Using the StsDev tool for MOSS Solutions

I have been maintaining and enhancing the stsdev project from codeplex as part of the HarmonieWeb Configuration Management and it is now at a state where most anyone within the company could take the product and make use of it.  Here I am working on documenting the changes/bug fixes we have done to get the product to where it is today.


Before reading this entire post you should take a look at the stsdev codeplex project (  There are three videos that will get you going on how to use stsdev, and will make the rest of this information actually make sense to you.



  1. The original version of stsdev provided no method of deploying web parts unless used as part of a feature and contained in the feature.xml or element.xml. 

  2. Now by placing the .dwp or .webpart file(s) in the RootFolders location and adding the <DwpFiles>…</DwpFiles> section to the SolutionConfig.xml file the webparts can be deployed the same as before.
  3. There are several default project types, all of which required some level of work to change the various files to have the correct feature icons, web part gallery icons, and web part gallery group.

  4. Thanks to the stsdev API two new projects (MicroLink GAC WebParts and MicroLink CAS WebParts) the proper MicroLink Logo is set for the feature icon as well as the web part’s web part gallery icon.  The webparts are also grouped into a MicroLink LLC. WebParts group by default.
  5. stsdev creates a custom targets file for use with building the application.  In this file was stored the absolute path of stsdev when the targets files was created.  Thus if two developers used stsdev but had it in different locations, then they would constantly have issues.

  6. The new stsdev installer now adds the stsdevpath as an environment variable so that it can be referenced in the target file rather than the absolute path.
  7. The wsp destination location has been changed to the bin/[configuration] location.  This supports the MSBuild when executed on TFS.

Bug Fixes

  1. stsdev originally seemed to allow a user to select the strong name key and use it for assembly signing, but this never worked.  In the end you had to use a strong name key the application created.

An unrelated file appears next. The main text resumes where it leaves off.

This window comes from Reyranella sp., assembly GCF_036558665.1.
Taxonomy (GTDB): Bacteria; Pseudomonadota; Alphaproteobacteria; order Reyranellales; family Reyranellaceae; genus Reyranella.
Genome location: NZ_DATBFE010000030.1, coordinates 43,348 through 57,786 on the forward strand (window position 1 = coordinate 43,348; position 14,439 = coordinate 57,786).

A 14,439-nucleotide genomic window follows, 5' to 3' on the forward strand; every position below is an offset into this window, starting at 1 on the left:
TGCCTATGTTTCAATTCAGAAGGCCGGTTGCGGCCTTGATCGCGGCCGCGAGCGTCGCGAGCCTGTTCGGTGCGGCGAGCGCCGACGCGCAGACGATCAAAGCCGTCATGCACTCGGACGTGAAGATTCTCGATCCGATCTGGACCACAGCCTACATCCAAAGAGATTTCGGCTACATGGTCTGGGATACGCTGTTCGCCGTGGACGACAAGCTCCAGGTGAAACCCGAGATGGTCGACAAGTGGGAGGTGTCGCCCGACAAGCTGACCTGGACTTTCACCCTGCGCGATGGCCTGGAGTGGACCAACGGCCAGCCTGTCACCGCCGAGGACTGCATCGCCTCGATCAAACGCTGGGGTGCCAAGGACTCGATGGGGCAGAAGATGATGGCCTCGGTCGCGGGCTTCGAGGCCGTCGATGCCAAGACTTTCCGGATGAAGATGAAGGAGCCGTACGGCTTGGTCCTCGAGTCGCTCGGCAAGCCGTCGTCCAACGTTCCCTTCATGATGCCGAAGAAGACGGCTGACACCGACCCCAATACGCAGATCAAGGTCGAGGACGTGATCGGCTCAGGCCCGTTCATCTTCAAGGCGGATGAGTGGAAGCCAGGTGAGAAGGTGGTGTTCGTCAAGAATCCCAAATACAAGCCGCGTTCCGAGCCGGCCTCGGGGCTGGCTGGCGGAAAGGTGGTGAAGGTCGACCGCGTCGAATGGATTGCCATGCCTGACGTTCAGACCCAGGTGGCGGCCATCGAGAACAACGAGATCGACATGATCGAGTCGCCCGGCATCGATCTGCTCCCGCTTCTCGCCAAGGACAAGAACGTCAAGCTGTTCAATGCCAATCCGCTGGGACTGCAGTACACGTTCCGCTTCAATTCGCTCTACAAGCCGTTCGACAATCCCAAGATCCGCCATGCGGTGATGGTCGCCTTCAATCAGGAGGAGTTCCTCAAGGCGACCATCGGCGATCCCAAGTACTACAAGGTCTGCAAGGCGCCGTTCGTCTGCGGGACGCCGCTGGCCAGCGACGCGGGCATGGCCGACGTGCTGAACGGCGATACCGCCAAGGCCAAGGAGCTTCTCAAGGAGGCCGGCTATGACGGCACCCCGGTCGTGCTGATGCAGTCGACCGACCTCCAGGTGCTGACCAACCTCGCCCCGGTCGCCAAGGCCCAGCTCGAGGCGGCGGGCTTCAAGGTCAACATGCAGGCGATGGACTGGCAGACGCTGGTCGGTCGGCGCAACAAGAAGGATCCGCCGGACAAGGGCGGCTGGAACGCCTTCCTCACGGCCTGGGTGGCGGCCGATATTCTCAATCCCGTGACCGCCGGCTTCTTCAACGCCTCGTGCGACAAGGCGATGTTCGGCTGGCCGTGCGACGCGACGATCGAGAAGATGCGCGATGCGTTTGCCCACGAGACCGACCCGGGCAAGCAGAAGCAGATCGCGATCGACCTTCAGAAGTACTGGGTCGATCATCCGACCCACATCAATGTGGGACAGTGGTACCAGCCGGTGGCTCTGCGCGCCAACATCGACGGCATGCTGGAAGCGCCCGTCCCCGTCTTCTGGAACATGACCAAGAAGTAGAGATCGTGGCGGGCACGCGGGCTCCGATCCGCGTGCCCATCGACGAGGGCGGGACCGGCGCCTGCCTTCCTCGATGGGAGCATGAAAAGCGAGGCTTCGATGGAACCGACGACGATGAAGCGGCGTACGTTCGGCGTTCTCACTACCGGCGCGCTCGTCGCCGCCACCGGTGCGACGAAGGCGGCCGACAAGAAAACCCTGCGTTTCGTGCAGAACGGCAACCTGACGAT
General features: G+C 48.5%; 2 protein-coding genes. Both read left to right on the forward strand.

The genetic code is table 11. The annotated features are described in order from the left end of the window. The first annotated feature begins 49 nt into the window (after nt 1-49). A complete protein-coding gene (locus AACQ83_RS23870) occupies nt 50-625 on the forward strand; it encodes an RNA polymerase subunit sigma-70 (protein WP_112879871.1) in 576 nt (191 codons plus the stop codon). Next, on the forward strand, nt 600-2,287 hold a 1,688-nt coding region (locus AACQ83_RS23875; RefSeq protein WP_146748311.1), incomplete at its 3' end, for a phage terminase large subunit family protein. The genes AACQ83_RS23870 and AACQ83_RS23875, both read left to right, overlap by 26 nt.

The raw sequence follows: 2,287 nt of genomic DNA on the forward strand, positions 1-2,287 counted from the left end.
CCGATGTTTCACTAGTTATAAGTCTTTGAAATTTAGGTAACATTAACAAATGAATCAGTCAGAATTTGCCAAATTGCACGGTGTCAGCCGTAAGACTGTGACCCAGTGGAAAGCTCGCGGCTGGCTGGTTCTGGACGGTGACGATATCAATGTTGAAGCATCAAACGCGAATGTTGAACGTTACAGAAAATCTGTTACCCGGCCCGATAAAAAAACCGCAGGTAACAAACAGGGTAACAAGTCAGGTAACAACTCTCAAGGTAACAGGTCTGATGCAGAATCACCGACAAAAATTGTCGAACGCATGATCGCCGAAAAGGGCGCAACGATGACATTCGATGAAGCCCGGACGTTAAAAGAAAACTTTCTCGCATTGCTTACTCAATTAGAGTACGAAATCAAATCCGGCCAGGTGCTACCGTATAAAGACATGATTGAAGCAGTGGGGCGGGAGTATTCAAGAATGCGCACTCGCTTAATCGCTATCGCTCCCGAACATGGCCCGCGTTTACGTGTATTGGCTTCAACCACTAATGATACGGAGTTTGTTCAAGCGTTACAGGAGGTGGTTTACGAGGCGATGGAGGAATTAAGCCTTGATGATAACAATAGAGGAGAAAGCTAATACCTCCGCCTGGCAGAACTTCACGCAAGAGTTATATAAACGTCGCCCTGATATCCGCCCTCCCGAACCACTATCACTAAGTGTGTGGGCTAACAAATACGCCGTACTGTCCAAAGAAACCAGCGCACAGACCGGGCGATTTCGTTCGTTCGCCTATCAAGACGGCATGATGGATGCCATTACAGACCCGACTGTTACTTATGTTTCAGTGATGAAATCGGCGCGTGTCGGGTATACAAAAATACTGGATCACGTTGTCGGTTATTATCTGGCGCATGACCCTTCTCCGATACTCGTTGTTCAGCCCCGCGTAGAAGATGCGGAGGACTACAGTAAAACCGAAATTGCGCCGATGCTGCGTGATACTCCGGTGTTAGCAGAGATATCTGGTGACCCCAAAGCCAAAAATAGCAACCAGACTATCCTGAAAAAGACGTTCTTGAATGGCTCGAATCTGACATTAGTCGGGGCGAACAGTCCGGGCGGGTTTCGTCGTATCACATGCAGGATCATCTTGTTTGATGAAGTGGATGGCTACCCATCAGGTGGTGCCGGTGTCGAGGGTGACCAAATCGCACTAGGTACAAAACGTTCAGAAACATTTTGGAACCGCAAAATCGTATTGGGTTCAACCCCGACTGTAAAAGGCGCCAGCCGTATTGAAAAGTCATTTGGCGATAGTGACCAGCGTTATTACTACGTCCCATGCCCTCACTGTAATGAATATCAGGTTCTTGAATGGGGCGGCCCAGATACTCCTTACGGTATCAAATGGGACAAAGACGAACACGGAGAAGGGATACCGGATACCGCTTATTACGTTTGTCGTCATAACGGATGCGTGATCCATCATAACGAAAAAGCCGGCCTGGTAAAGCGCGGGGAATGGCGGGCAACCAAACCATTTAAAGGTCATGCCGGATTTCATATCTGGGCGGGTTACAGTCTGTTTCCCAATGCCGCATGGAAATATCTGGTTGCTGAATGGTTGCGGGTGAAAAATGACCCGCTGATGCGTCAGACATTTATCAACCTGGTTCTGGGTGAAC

2. Selection and Use of the desired strong name key is now working.
  3. stsdev provides several debugxxx configuration options, which really save a LOT of time.  However, only the DebugBuild ever contained debugging information, thus all that time saved was for not!

  4. Now All Debugxxx configurations include full debugging
  5. Also noted was that the ReleaseBuild included debugging information.  This has now been changed so that no debugging information is included.
  6. stsdev included a releasebuild configuration, however it would always fail because it was unable to find the .ddf file.  However, thanks to Athens Holloway, the correction to the target file was made to not delete the .ddf but rather delete the wsp file.
  7. The projects created by stsdev set the Generate Serialization dll to automatic, however this version now sets that to Off.  This prevents the build from failing with an sgen.exe error.

So now that you see what has been fixed in stsdev, what does it do for you?

STSDEV is a windows console application that creates VS2005 and VS2008 projects/solutions with custom build targets so you can easily build and deploy your SharePoint solution to your local development SharePoint instance.  The tool can be added to your Tools menu so that when you need to create a new SharePoint solution it is easily accessable. 

STSDEV handles the creation and updating of the manifest.xml, and makecab ddf file.  It also provides some of the other useful files, like feature.xml and element.xml as well as initial webpart files.  That means when you build using STSDEV the output of your project is a wsp, you don’t need the CAB projects any more, and the advanced layouts are formatted propertly for SharePoint.

STSDEV is currently the project creation tool picked by the Harmonie Web team and we have made the necessary enhancements to allow it to work with the TFS build process.  We would highly recommend that everyone take a look at using this with their SharePoint solutions.

I am currently working with Athens Holloway about including the capabilities he has created to allow deployment of SharePoint solutions to remote SharePoint servers.  The end goal will be that as part of your build process you will deploy, retract, upgrade, etc your solution to a remote server ALL from within Visual Studio!